School board meeting covers CAG awards, budget reductionsBy: Carol Percy, Reporter Lincoln News Messenger
Two topics dominated Tuesday’s Western Placer Unified School District meeting: the California Association of the Gifted (CAG) award and district budget reductions.
Dr. Barbara Branch, the California Association of the Gifted executive director, presented Western Placer Unified School District’s Deputy Superintendent Mary Boyle with the CAG award which recognizes school districts with exemplary Gifted and Talented Education (GATE) programs.
Western Placer Unified School District was one of four programs in the state of California chosen for the award. Boyle was presented with the award for the first time during the CAG annual conference held Feb. 15 to 17 in Anaheim. The award was for kindergarten through eighth-grades.
Branch said that the California Association of the Gifted has supported gifted education in California for more than 51 years.
“Through Mary’s effort, you have a wonderful GATE program,” Branch said.
Over the past seven years, the Western Placer Unified School District has expanded its GATE programs to include district centralized magnet academy programs and site-decentralized cluster classrooms, according to Boyle.
The district’s magnet academy programs are the Elementary Academy at First Street School and the Performing Arts Academy at Glen Edwards Middle School. Students identified as GATE or High Achiever (HA) are permitted to enroll in these programs.
Currently, 409 students have been identified for the GATE program, Boyle said.
In recent years due to budget cuts, Boyle said, GATE funds (about $39,000/year or less than $100 per GATE student) have disappeared, “yet the programs have continued due to the district’s previous investment in GATE teaching staff.”
At the high school level, nine Advanced Placement (AP) classes are now offered at Lincoln High School, with an additional eight classes available online. Beginning in the fall, Lincoln High School will offer three new classes, including AP Music Theory, AP United States Government and Politics, and AP Microeconomics.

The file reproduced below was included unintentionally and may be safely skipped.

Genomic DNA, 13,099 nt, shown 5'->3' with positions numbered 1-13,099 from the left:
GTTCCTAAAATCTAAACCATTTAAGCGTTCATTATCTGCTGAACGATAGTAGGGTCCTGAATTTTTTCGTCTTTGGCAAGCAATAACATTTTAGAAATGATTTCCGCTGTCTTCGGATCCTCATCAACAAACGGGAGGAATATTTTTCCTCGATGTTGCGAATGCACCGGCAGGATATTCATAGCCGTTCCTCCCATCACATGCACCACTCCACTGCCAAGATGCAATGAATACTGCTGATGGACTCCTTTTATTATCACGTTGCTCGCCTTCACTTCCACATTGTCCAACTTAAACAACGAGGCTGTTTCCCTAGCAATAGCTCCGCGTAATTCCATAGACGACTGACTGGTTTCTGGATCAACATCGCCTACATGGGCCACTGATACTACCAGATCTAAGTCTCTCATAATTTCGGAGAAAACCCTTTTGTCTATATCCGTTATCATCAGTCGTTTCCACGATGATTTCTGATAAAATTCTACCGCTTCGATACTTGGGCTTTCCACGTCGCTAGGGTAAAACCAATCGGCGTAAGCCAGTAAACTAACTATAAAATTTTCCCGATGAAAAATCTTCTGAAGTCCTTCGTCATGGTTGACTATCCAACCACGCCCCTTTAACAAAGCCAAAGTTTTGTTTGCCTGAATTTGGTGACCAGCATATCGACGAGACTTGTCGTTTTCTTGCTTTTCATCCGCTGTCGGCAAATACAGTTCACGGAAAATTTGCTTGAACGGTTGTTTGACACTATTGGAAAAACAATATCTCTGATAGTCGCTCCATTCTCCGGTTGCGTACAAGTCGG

Teachers Voiced Concerns about Impending Budget Cuts and Lay-offs
Of the 60-plus audience members at Tuesday’s meeting, many attended in support of Western Placer Unified School District teachers and staff.
Several teachers addressed the board.
Jessica Armistead, an agricultural-science teacher at Lincoln High School, spoke about “how troubled” she was over proposed budget cuts.
Armistead said she was a 2005 graduate of Lincoln High School and “had always dreamed of teaching” at her alma mater. She told how much she loved her job teaching at a 409-acre farm. Last year, Armistead’s job was reduced to part-time. She “fears being laid off and having to leave Lincoln High School.”
Donna Griesmer, a Lincoln High Spanish teacher, talked about how hard the impending lay-offs
are on teaching staff.
“They have to go to work every day and put on a cheerful face for their students, worrying about losing their jobs. That’s commendable, that’s not lay-off-able,” Griesmer said.
With the district facing massive budget cuts, the question isn’t if teachers and staff will be laid off, but how many and who. The district discussed criteria for lay-offs which included how many degrees and/or certifications an employee might hold. The district website noted that it “anticipates another $6.5 million in cuts for 2013 -14 in order to achieve a balanced budget.”
Board member Paul Carras responded to teachers voicing their concerns about budget cuts by saying that negotiations are continuing between the district and the teachers’ union.
“Let’s work together. We’ve got a great district and we need to hold onto that and not let people go,” Carras said.
Superintendent Scott Leaman said that the district has met five times since December and that budget reductions are continuing to be discussed.
“We’ve worked this out before and we can work it out again,” Leaman said.